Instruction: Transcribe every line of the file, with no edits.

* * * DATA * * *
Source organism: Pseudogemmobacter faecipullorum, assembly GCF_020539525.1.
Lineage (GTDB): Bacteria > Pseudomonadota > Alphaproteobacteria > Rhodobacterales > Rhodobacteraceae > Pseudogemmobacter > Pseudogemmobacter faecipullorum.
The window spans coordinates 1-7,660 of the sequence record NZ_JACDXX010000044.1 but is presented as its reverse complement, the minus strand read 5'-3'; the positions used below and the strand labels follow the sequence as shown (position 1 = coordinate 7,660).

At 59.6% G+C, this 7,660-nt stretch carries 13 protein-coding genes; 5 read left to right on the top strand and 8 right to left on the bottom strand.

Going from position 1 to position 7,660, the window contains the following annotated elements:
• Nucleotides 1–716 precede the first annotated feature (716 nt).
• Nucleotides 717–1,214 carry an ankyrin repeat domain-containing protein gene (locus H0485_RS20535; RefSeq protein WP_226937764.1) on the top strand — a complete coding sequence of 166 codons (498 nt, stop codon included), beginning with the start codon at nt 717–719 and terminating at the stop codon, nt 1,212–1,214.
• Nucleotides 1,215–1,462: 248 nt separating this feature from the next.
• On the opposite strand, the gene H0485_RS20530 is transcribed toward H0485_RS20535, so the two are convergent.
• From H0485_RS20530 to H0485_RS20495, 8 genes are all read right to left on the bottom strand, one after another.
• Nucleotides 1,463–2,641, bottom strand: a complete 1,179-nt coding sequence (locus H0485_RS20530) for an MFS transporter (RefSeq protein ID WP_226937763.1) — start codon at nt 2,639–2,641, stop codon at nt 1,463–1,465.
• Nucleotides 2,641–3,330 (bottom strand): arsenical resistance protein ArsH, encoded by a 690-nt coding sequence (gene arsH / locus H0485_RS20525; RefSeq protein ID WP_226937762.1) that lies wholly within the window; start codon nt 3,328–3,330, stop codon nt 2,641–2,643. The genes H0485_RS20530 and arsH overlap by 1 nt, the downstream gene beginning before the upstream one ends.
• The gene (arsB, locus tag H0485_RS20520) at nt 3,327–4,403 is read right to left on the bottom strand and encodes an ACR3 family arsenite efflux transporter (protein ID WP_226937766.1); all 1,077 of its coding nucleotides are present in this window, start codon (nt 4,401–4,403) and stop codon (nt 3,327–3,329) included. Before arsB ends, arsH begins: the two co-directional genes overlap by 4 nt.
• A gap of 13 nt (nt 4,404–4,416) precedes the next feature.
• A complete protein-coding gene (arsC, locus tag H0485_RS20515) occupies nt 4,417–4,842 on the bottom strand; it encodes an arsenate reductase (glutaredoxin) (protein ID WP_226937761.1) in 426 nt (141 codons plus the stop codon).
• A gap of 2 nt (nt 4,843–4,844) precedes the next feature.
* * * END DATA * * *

Source organism: Pseudogemmobacter faecipullorum, assembly GCF_020539525.1.
Lineage (GTDB): Bacteria > Pseudomonadota > Alphaproteobacteria > Rhodobacterales > Rhodobacteraceae > Pseudogemmobacter > Pseudogemmobacter faecipullorum.
The window spans coordinates 1-7,660 of the sequence record NZ_JACDXX010000044.1 but is presented as its reverse complement, the minus strand read 5'-3'; the positions used below and the strand labels follow the sequence as shown (position 1 = coordinate 7,660).

At 59.6% G+C, this 7,660-nt stretch carries 13 protein-coding genes; 5 read left to right on the top strand and 8 right to left on the bottom strand.

Going from position 1 to position 7,660, the window contains the following annotated elements:
• Nucleotides 1–716 precede the first annotated feature (716 nt).
• Nucleotides 717–1,214 carry an ankyrin repeat domain-containing protein gene (locus H0485_RS20535; RefSeq protein WP_226937764.1) on the top strand — a complete coding sequence of 166 codons (498 nt, stop codon included), beginning with the start codon at nt 717–719 and terminating at the stop codon, nt 1,212–1,214.
• Nucleotides 1,215–1,462: 248 nt separating this feature from the next.
• On the opposite strand, the gene H0485_RS20530 is transcribed toward H0485_RS20535, so the two are convergent.
• From H0485_RS20530 to H0485_RS20495, 8 genes are all read right to left on the bottom strand, one after another.
• Nucleotides 1,463–2,641, bottom strand: a complete 1,179-nt coding sequence (locus H0485_RS20530) for an MFS transporter (RefSeq protein ID WP_226937763.1) — start codon at nt 2,639–2,641, stop codon at nt 1,463–1,465.
• Nucleotides 2,641–3,330 (bottom strand): arsenical resistance protein ArsH, encoded by a 690-nt coding sequence (gene arsH / locus H0485_RS20525; RefSeq protein ID WP_226937762.1) that lies wholly within the window; start codon nt 3,328–3,330, stop codon nt 2,641–2,643. The genes H0485_RS20530 and arsH overlap by 1 nt, the downstream gene beginning before the upstream one ends.
• The gene (arsB, locus tag H0485_RS20520) at nt 3,327–4,403 is read right to left on the bottom strand and encodes an ACR3 family arsenite efflux transporter (protein ID WP_226937766.1); all 1,077 of its coding nucleotides are present in this window, start codon (nt 4,401–4,403) and stop codon (nt 3,327–3,329) included. Before arsB ends, arsH begins: the two co-directional genes overlap by 4 nt.
• A gap of 13 nt (nt 4,404–4,416) precedes the next feature.
• A complete protein-coding gene (arsC, locus tag H0485_RS20515) occupies nt 4,417–4,842 on the bottom strand; it encodes an arsenate reductase (glutaredoxin) (protein ID WP_226937761.1) in 426 nt (141 codons plus the stop codon).
• A gap of 2 nt (nt 4,843–4,844) precedes the next feature.